Vojtěch Kubašta - pop-up book creator

An important designer and illustrator of pop-up books in the twentieth century was Vojtěch Kubašta, whose pop-up versions of 'Snow White' and 'Cinderella' are displayed in the first case of the Playful pop-up books exhibition, alongside the nativity scene from his 'A Christmas Tale'.

Ref: Vojtěch Kubašta. A Christmas Tale. London: Bancroft, 1950s. Auckland Libraries Heritage Collections

Kubašta was born in Vienna in 1914, but he lived in Prague for most of his life. He wanted to become an artist from a young age. To please his father, he studied architecture and civil engineering at university instead. However, he only worked as an architect for a short time, and from the early 1940s worked instead as a commercial artist and book designer.

Ref: Vojtěch Kubašta in his home town of Prague.

The publishing industry in Czechoslovakia was nationalised by the communist government in 1948; censorship became much tighter, and more than 370 publishing houses were closed down. Kubašta had to find new kinds of work. He designed advertisements to market Czech products internationally, and created three-dimensional cards to advertise porcelain, sewing machines, pencils, Pilsner beer, and sunglasses, among other things.

In 1956, Kubašta designed his first fairy tale pop-up book: 'Little Red Riding Hood', published by ARTIA, a state-owned foreign trade corporation in Prague. He soon became their best known illustrator because of his pop-up book designs.
 
Ref: Vojtěch Kubašta. Snow White. London: Bancroft, 1960. Auckland Libraries Heritage Collections.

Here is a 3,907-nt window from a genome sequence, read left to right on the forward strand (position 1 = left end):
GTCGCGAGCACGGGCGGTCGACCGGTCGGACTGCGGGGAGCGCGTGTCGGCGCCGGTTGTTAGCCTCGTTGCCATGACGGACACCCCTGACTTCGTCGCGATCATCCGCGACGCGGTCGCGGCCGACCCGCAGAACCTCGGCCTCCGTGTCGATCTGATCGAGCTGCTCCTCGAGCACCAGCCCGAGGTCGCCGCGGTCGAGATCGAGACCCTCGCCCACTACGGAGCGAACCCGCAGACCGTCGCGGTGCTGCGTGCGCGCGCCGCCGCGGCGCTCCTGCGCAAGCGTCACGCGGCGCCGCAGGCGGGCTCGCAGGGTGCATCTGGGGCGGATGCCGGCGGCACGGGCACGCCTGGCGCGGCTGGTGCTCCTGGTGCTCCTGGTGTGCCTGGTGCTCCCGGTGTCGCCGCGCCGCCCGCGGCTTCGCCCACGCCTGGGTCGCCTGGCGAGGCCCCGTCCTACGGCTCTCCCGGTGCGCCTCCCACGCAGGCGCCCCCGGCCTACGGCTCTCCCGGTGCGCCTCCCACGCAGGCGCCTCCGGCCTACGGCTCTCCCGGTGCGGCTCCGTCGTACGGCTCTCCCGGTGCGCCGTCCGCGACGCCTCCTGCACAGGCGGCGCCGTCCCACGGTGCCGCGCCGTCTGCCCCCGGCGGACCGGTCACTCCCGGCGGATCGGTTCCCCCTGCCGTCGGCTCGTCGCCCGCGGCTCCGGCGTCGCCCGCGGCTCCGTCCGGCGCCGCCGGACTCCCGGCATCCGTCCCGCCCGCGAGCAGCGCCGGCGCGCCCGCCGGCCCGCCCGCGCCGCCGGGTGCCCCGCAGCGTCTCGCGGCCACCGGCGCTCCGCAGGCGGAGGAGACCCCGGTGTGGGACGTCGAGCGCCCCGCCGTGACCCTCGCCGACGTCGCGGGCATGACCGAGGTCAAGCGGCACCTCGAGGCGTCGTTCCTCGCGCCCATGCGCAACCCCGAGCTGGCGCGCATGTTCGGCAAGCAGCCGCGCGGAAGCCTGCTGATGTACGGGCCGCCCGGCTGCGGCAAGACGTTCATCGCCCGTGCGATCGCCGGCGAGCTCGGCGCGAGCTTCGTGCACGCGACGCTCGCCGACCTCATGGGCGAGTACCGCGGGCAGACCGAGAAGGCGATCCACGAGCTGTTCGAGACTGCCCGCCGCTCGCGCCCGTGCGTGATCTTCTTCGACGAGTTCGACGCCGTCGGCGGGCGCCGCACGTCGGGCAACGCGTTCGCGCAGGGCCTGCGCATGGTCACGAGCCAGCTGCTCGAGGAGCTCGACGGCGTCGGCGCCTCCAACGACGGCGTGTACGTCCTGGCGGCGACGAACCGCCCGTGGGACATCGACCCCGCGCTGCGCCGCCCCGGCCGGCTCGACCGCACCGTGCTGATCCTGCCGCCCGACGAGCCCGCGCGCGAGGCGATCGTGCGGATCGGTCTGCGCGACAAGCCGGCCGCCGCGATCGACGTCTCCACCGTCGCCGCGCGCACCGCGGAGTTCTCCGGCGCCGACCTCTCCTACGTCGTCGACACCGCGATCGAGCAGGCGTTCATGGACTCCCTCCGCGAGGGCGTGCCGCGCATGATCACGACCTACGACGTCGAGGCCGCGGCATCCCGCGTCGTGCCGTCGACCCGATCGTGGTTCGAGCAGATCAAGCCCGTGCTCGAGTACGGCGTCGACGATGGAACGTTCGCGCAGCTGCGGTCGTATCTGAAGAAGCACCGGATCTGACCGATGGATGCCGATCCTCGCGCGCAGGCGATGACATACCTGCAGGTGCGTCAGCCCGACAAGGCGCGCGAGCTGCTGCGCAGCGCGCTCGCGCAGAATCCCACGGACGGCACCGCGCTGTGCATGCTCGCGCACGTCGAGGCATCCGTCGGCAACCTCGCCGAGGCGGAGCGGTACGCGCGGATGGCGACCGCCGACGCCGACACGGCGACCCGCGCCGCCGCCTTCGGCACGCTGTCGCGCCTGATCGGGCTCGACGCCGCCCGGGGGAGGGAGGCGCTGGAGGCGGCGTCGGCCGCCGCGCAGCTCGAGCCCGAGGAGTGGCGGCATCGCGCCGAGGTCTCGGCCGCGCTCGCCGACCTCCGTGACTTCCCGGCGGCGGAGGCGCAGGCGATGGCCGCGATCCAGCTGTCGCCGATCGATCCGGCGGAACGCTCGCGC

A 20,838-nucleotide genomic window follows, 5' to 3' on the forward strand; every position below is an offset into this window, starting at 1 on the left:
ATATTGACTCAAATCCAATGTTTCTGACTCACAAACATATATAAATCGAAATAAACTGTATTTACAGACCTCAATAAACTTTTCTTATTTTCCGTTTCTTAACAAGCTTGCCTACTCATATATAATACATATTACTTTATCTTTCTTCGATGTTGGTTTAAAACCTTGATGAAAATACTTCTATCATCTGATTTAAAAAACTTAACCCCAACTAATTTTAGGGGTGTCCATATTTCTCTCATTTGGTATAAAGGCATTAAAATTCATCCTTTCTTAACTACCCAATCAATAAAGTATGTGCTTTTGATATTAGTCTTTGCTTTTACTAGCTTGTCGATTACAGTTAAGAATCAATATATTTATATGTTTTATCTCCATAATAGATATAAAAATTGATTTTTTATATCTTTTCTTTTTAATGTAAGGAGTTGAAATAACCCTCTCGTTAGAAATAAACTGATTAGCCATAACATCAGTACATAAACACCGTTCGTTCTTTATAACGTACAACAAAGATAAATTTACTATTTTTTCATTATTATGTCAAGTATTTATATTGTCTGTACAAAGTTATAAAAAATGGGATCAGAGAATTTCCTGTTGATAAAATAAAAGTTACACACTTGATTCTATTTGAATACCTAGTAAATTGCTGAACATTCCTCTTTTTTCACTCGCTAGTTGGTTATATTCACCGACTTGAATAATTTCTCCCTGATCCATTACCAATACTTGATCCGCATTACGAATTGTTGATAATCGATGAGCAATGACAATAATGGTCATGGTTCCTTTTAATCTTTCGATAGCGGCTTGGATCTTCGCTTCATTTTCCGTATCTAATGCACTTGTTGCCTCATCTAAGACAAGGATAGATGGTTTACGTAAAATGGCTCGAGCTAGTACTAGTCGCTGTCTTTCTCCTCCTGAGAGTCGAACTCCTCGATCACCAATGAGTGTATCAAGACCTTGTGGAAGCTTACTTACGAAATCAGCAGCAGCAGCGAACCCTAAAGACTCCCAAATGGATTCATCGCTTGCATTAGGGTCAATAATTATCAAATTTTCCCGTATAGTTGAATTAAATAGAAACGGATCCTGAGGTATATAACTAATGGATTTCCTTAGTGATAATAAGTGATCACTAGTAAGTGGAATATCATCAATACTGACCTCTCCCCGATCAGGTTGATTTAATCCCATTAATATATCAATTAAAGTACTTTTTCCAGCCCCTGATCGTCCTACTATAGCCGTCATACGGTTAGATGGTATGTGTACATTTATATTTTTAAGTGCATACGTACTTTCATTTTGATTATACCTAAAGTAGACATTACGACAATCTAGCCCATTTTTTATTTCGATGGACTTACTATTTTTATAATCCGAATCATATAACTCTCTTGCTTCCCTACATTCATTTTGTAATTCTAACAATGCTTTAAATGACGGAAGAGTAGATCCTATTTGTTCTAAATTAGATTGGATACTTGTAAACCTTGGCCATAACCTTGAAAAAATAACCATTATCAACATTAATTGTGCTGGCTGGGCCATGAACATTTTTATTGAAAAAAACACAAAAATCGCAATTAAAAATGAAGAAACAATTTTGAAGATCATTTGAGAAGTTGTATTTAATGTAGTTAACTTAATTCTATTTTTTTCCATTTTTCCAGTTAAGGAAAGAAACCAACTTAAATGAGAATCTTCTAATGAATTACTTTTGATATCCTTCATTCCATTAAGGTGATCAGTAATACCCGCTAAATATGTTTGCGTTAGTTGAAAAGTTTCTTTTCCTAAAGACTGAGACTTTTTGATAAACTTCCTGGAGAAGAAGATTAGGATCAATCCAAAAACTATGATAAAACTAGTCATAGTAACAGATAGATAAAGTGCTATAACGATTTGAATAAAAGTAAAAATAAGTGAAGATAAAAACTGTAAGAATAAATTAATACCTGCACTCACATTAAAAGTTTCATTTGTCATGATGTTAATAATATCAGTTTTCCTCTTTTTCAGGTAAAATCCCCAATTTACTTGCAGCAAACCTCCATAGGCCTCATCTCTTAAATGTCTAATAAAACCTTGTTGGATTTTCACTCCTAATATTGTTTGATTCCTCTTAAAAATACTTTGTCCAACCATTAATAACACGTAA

The fairy tale books he designed have been created ‘concertina style,’ whereby a single piece of card is cut and folded, and then the whole piece is accordion folded into pages and bound with a cloth-covered spine. This format could be produced relatively cheaply. Kubašta also included moveable elements such as pull tabs and wheels, sometimes even in the covers. He wanted to create “a small theatre inside the book” for children, inspired by the sets and costumes he had previously created for the puppet theatres which were popular entertainment in Czechoslovakia. In Snow White, a lever makes the witch lean forward and offer the fateful poisoned apple.

Ref: Kubašta’s signature from: Vojtěch Kubašta. Sleeping Beauty.
London: Bancroft, 1961. Auckland Libraries Heritage Collections.

His books began to be imported into England by Bancroft in the late 1950s and his illustrations also became well-known in America in the 1960s, although most Americans had no idea that many of their favourite cartoons had been created behind the Iron Curtain. Kubašta believed that if he had been born in the West instead of in a communist country, he would have been another Walt Disney. Though he was never a household name, his pop-up books have been published in 24 different languages and 35 million copies have been sold.


He was an important influence on American illustrator Robert Sabuda, who received a copy of Kubašta’s 'Cinderella' when he was ten years old. In Ellen Rubin’s biography of Kubašta, 'Pop-ups from Prague', Sabuda remembers: “I couldn’t believe that a pop-up could have such beautiful artwork. My whole notion of what a pop-up book would be changed forever that day”. Sabuda has gone on to become the most well-known pop-up book illustrator working today, and several of his books also feature in the exhibition.

Listen to the series of interviews relating to the 'Playful pop-up books' exhibition on Ngā Pātaka Kōrero - Auckland Libraries SoundCloud page.

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